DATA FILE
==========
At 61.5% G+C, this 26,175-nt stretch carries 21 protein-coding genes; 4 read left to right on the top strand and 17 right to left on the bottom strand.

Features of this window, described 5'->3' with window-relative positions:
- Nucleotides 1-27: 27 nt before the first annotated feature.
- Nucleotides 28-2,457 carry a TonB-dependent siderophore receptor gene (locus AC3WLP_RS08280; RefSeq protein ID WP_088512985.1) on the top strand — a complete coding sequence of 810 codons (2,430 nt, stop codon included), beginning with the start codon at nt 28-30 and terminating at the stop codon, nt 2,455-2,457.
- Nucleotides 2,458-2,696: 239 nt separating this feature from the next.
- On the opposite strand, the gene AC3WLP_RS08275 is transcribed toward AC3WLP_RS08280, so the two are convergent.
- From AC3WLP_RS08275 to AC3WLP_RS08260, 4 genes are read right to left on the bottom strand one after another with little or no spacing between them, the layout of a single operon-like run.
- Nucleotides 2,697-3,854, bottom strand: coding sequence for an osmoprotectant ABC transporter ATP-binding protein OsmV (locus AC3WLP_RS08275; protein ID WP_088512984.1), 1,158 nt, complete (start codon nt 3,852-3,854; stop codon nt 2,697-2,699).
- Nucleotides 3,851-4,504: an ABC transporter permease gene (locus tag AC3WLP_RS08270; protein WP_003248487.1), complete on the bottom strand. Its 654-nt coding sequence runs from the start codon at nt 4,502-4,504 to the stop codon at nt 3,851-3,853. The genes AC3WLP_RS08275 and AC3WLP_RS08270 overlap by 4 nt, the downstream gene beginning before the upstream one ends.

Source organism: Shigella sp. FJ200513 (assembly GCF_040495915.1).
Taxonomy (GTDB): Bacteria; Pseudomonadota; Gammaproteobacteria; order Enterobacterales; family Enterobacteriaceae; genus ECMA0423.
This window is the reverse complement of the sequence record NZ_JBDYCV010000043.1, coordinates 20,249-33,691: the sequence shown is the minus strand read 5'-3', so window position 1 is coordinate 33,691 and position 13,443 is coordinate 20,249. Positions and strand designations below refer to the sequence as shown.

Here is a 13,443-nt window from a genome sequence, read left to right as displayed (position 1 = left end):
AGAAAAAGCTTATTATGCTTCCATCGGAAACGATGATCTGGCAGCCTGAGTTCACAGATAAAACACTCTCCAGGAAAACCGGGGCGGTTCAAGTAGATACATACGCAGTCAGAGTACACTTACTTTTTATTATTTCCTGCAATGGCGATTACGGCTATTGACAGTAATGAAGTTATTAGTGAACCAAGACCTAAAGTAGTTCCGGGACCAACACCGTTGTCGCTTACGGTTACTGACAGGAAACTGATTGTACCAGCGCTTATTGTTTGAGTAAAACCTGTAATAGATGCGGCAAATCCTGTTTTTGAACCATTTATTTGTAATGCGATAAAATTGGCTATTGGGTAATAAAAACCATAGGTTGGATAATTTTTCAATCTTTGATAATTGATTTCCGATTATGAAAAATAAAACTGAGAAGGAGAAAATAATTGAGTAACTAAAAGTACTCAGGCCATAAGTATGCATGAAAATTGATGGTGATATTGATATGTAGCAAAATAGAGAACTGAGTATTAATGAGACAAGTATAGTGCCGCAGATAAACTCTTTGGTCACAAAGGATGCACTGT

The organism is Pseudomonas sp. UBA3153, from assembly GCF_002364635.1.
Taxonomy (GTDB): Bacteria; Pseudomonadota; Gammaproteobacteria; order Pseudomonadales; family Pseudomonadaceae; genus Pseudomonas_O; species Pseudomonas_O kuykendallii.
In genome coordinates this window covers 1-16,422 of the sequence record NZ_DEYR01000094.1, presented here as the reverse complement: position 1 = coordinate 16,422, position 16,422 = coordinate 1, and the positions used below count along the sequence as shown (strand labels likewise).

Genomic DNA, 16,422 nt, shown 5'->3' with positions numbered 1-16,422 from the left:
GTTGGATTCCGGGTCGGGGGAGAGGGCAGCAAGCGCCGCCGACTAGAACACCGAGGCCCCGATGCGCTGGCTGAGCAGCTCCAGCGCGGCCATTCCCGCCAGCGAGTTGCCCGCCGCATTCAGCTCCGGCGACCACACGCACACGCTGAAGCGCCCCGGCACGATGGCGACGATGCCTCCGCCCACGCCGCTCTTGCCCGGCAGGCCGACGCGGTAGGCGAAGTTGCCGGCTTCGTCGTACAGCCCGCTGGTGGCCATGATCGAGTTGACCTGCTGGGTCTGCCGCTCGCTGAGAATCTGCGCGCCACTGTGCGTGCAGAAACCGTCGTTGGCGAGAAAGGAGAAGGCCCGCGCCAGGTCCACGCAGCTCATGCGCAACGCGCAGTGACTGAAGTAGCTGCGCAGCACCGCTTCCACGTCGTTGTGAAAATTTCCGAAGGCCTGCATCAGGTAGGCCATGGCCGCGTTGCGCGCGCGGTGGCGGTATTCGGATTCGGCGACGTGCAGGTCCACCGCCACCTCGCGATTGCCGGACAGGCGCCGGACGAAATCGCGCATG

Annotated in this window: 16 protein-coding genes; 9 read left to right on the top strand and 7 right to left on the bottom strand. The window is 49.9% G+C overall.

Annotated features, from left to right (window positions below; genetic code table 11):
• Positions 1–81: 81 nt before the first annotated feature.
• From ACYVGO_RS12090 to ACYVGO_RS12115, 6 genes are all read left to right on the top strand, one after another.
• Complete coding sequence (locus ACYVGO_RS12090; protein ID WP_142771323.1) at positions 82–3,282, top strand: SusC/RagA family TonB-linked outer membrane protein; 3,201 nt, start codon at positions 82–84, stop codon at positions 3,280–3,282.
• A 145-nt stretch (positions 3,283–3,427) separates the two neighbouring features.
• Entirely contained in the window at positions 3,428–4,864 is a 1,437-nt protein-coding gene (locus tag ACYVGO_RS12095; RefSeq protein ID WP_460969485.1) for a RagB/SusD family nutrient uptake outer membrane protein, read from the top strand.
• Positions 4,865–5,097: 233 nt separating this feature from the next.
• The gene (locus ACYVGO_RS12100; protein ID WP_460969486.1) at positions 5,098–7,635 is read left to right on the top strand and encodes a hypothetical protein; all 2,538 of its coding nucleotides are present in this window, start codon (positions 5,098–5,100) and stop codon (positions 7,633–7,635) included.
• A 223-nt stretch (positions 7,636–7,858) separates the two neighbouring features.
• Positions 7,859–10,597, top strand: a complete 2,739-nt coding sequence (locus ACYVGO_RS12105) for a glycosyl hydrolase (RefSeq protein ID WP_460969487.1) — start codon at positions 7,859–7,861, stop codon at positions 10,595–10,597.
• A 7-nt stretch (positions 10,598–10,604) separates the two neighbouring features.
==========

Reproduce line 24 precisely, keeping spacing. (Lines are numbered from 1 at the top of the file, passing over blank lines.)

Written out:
• Complete coding sequence (locus ACYVGO_RS12090; protein ID WP_142771323.1) at positions 82–3,282, top strand: SusC/RagA family TonB-linked outer membrane protein; 3,201 nt, start codon at positions 82–84, stop codon at positions 3,280–3,282.